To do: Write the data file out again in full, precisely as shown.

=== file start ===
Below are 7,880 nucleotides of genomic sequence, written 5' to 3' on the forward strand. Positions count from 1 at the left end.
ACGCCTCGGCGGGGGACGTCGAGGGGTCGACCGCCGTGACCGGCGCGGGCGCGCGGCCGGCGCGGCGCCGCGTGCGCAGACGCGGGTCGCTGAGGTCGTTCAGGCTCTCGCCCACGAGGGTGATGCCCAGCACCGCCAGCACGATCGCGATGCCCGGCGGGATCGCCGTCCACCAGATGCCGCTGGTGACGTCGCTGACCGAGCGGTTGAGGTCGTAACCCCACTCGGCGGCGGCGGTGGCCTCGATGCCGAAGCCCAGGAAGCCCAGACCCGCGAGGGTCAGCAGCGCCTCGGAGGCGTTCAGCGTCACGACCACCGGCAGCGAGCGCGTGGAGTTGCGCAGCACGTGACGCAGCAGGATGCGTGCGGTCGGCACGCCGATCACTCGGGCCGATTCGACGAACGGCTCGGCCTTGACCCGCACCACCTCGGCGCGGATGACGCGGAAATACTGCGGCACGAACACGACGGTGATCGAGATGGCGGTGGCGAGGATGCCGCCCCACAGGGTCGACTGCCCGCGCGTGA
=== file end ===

Below are 7,880 nucleotides of genomic sequence, written 5' to 3' on the forward strand. Positions count from 1 at the left end.
ACGCCTCGGCGGGGGACGTCGAGGGGTCGACCGCCGTGACCGGCGCGGGCGCGCGGCCGGCGCGGCGCCGCGTGCGCAGACGCGGGTCGCTGAGGTCGTTCAGGCTCTCGCCCACGAGGGTGATGCCCAGCACCGCCAGCACGATCGCGATGCCCGGCGGGATCGCCGTCCACCAGATGCCGCTGGTGACGTCGCTGACCGAGCGGTTGAGGTCGTAACCCCACTCGGCGGCGGCGGTGGCCTCGATGCCGAAGCCCAGGAAGCCCAGACCCGCGAGGGTCAGCAGCGCCTCGGAGGCGTTCAGCGTCACGACCACCGGCAGCGAGCGCGTGGAGTTGCGCAGCACGTGACGCAGCAGGATGCGTGCGGTCGGCACGCCGATCACTCGGGCCGATTCGACGAACGGCTCGGCCTTGACCCGCACCACCTCGGCGCGGATGACGCGGAAATACTGCGGCACGAACACGACGGTGATCGAGATGGCGGTGGCGAGGATGCCGCCCCACAGGGTCGACTGCCCGCGCGTGA